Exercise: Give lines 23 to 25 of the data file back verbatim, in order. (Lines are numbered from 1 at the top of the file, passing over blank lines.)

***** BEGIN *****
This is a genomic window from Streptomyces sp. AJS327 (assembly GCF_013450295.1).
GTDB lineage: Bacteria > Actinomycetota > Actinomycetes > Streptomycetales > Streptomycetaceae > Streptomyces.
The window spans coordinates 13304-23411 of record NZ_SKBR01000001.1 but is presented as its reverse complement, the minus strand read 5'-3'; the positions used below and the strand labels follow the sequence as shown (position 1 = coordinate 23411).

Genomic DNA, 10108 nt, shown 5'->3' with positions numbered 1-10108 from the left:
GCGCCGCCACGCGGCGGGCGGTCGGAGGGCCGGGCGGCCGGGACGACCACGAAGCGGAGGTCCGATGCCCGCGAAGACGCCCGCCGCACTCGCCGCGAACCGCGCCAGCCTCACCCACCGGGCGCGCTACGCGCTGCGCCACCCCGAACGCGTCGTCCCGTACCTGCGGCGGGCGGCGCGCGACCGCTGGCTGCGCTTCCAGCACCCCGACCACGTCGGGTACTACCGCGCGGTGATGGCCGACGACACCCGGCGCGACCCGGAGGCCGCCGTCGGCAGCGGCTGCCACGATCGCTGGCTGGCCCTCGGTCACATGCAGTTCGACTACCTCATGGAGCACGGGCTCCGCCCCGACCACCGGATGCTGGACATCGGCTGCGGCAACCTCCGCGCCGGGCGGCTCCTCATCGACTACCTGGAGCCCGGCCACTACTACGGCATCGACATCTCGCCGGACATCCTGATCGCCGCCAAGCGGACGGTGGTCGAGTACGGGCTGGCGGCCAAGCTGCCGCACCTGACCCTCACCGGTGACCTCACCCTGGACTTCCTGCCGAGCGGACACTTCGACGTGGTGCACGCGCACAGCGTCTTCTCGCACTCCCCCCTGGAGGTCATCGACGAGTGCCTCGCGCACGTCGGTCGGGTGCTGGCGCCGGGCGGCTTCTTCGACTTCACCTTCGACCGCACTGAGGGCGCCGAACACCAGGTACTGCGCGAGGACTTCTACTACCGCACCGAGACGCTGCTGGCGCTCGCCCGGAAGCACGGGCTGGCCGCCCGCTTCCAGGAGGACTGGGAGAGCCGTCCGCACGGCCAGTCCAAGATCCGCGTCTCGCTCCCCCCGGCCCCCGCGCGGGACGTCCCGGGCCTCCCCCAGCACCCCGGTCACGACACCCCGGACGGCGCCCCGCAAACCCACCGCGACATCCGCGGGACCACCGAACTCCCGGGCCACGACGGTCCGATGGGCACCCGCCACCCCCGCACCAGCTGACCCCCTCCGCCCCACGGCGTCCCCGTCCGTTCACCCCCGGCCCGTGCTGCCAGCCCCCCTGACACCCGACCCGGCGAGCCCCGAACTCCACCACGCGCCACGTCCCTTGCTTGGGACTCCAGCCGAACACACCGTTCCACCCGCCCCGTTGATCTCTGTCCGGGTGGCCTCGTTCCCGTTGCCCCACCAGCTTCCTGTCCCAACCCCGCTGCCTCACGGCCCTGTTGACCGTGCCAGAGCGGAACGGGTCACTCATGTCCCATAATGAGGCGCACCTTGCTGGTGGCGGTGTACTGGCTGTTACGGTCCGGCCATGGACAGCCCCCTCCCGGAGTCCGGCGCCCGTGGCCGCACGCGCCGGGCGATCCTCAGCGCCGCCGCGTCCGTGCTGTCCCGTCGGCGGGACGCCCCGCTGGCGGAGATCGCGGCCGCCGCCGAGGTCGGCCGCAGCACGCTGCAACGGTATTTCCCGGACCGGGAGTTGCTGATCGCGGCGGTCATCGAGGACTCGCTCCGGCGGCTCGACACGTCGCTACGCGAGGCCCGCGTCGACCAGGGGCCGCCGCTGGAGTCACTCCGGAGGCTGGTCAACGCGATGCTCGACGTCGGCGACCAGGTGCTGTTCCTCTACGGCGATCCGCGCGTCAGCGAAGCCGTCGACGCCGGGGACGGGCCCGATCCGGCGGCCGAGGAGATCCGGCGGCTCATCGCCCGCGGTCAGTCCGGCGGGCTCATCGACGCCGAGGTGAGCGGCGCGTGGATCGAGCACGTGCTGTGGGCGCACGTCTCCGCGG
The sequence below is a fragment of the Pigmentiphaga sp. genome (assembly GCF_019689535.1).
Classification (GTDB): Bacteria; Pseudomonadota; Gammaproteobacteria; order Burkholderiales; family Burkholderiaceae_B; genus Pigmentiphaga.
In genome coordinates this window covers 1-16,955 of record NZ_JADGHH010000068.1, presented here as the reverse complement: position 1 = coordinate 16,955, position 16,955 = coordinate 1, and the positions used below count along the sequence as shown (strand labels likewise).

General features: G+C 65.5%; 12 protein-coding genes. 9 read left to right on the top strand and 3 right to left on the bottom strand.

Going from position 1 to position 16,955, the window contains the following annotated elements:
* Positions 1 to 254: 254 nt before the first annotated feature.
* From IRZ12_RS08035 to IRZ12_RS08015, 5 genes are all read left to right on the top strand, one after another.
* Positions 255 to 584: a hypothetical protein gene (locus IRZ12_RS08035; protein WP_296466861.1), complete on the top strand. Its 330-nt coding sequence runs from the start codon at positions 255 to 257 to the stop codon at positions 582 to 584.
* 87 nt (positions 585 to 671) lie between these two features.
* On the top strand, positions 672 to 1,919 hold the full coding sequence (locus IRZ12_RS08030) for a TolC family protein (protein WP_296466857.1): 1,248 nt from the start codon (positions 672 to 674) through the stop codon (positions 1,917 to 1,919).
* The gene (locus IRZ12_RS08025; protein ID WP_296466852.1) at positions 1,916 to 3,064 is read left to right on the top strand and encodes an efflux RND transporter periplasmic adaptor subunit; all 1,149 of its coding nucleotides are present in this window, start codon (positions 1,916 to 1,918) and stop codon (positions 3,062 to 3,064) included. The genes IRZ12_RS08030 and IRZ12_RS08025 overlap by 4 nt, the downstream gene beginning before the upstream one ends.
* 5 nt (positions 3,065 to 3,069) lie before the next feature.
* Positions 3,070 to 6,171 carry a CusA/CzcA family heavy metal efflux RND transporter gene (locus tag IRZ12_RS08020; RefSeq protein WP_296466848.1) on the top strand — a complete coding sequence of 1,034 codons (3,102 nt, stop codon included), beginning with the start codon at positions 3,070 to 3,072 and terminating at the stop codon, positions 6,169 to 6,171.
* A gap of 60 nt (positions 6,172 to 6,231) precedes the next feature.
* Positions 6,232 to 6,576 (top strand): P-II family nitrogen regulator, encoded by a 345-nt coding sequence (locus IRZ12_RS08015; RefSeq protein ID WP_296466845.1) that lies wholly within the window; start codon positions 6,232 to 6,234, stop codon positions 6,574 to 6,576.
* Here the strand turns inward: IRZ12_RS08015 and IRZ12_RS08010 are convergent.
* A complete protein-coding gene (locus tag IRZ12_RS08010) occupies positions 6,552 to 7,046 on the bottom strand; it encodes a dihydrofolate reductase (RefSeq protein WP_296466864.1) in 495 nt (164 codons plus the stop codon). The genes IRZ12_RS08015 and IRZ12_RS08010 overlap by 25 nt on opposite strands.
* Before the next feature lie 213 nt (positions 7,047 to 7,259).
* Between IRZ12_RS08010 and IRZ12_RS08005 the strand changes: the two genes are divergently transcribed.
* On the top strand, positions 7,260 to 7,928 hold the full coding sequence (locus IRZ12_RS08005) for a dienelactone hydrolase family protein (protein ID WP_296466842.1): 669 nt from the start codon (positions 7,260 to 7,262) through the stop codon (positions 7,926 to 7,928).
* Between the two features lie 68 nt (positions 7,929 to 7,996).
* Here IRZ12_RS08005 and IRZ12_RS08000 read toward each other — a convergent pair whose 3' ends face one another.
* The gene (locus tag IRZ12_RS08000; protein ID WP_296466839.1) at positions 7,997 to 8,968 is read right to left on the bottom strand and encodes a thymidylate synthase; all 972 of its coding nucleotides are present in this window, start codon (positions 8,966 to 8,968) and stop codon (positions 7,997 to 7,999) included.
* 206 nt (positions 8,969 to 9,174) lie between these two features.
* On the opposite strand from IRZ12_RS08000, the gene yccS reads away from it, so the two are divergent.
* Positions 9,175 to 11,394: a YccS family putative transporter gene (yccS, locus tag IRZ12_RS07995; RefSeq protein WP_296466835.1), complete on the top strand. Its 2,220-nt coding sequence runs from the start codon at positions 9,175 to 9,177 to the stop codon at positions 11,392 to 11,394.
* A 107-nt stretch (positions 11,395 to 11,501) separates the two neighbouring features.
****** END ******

* Before the next feature lie 213 nt (positions 7,047 to 7,259).
* Between IRZ12_RS08010 and IRZ12_RS08005 the strand changes: the two genes are divergently transcribed.
* On the top strand, positions 7,260 to 7,928 hold the full coding sequence (locus IRZ12_RS08005) for a dienelactone hydrolase family protein (protein ID WP_296466842.1): 669 nt from the start codon (positions 7,260 to 7,262) through the stop codon (positions 7,926 to 7,928).